40th anniversary of Greenham Common women's peace camp: series of events to be held this weekend
A SERIES of events will take place at Greenham Common this weekend to mark the 40th anniversary of the peace protests that captured the world's attention.
Among the highlights is an exhibition called ‘Both Sides of the Fence’, which will explore the history of the protests through the stories of Newbury residents, the police and the military who served at the time, as well as the women who took part.
On August 26, 1981, a group of 36 women, men and children left their homes in Wales to protest against the arrival of US nuclear weapons at RAF Greenham Common.
The steps they took that day led to the formation of the Greenham women’s peace camp, which became the biggest female-led protest since women’s suffrage.
At its height, more than 70,000 women were involved and the demonstrations attracted media interest from across the globe.
Although the last missiles left the base in 1991, the camp remained in place until 2000 and only disbanded after protesters won the right to house a memorial on the site.
Last week, hundreds of people set off from Cardiff on a 130-mile march to recreate the steps of the 36 who made the journey in 1981.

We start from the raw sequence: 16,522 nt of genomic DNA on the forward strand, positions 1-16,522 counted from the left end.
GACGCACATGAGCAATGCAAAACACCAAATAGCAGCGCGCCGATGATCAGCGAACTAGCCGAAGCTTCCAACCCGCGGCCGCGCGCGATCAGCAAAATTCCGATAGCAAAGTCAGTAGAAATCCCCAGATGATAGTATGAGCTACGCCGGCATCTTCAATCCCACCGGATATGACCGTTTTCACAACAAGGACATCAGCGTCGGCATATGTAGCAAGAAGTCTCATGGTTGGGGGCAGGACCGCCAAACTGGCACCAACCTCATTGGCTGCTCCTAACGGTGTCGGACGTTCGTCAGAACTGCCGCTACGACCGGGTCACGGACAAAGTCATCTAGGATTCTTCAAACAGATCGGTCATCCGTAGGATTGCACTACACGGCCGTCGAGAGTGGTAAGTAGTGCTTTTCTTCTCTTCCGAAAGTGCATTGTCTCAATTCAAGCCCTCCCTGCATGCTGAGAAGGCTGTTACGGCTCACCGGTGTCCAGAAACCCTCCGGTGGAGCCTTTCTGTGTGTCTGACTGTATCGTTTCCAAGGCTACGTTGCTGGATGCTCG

They arrived at the common last night (Friday) to coincide with the anniversary celebrations.
The 'Greenham Women Everywhere' march, which has been organised in coordination with many of the women who lived and visited the camp, will stop overnight in the same places as the original one did – Newport, Chepstow, Bristol, Bath, Melksham, Devizes, Marlborough and Hungerford – with a “thank you ceremony” held in each location.
Lying empty after RAF Greenham Common closed in September 1992, the control tower was bought by Greenham Parish Council in 2014.
For more details about the weekend’s events, visit www.greenhamtower.org.uk/marking-steps/